PO: For that poem? I don’t quite recall the exact circumstances of its composition. I know it is the second oldest poem in the book. I was definitely aware of the formal requirements of the ghazal, and I did try to employ them in such a way as to make an interesting and satisfying poem, I hope. The repeating word and the signing of my name into the final couplet (the radif and the makhta) acknowledge the tradition, but why the rhyme in the second line of each couplet, the qafia, never materialized, I can’t say. I do recall wanting a form that would allow me to give a portrait of childhood, of the condition of childhood, without having to be tied to a single, central anecdote. I also remember wanting a more musical form that could accommodate ranges of tone. When tied to a single anecdote, you have to find ways to please cause and effect. If you want to bring something up, you have to show the reader how you get there, lead them across the room, so to speak. The ghazal has ways around that. It has a great capacity for letting sudden and disparate juxtapositions make sense.
Adhering to a technical purity is not something I feel is necessary when using conventional forms, and I do use them. My allegiance, though, is always to making a satisfying poem. If the technical requirements get in the way of that, I’m happy to see them go. There can be satisfaction in demonstrating your skill with technique, like the pleasure you might get in playing games, but technique is not an end in itself for poetry. I think using conventional forms requires a bit of humility, humility to say you don’t have everything figured out before you start a poem, but instead let the form lead you to discoveries. Also, you need the humility of knowing that in writing a poem you are entering into something larger than your self, your sentiments and ego. Writing in a traditional form, you enter into the conversation coming out of that form. Knowing its history, then, becomes important. It helps to let you know how your poem will signify to readers, which lets you make good decisions in the creation of your poem. When writing a poem in a traditional form while jettisoning some of the technical or thematic conventions, I should be able to answer the question of what happens as a result of those omissions while still calling the poem a ghazal, or a sonnet, or an elegy, etc. If the answer is an interesting one, then I’m happy. I love poems that innovate on convention, where the poems gain a larger sense because of their participation in the form. I’m thinking of Ted Berrigan’s and Karen Volkman’s sonnets or Levis’s elegies.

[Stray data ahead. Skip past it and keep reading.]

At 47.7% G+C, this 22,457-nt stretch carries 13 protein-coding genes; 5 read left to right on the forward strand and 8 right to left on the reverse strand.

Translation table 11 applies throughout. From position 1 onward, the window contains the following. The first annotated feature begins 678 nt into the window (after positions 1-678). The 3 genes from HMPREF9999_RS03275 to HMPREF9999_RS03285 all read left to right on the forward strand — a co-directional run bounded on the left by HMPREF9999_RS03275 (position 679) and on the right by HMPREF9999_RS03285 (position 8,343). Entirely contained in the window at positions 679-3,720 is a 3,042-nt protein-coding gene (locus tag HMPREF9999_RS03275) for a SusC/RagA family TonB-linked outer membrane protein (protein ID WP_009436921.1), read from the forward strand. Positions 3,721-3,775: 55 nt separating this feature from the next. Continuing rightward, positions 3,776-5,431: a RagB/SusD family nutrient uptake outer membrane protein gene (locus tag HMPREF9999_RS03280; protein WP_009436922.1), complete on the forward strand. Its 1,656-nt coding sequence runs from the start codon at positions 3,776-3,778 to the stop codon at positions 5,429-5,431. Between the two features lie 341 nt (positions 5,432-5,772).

JB: I notice a recurring theme of narrative in your poems. While the poems themselves are not usually narrative in an apparent way, they do circle around the question of what story is, and how we create it. In “Abstract,” the speaker imagines a biographical timeline that shifts, resists narrative; it ends with the question of “the immense/ effort it must have taken/ not to give the day its story.” The poem “Noise Like Wings” ends with the speaker “trying/ to build” a “story” after the beloved has moved away, and then seeing the hallucinatory image of photographs moving under glass. In each case, the effort to create narrative seems to lose to imagery and song. I don’t think you are intentionally saying lyrical poetry is superior to narrative poetry, but rather creating a very powerful friction between the two. Can you talk a bit about these metafictional moves in your work? Have you also written fiction?
PO: I believe that language has the power to influence how we think about our world, so how we say things is inseparable for what we are saying. This is just as true for the connotations around words as it is for how we frame our experiences with narrative structures. I guess that has been a theme in some of my poems. I tend to have a sweet tooth for poems and stories that take acknowledging their “poem-ness” and “story-ness” as part of their significance. It can be witty, funny, or a form of serious investigation. I’ve just finished rereading William Maxwell’s novel So Long, See You Tomorrow, which is all those things. Still, I’ve become bored with poems that have anxiety about being language. I’m just not moved by the fact that a signifier is not the thing it signifies, or that a poem should be an invention. We seem to be able to make meaning just fine.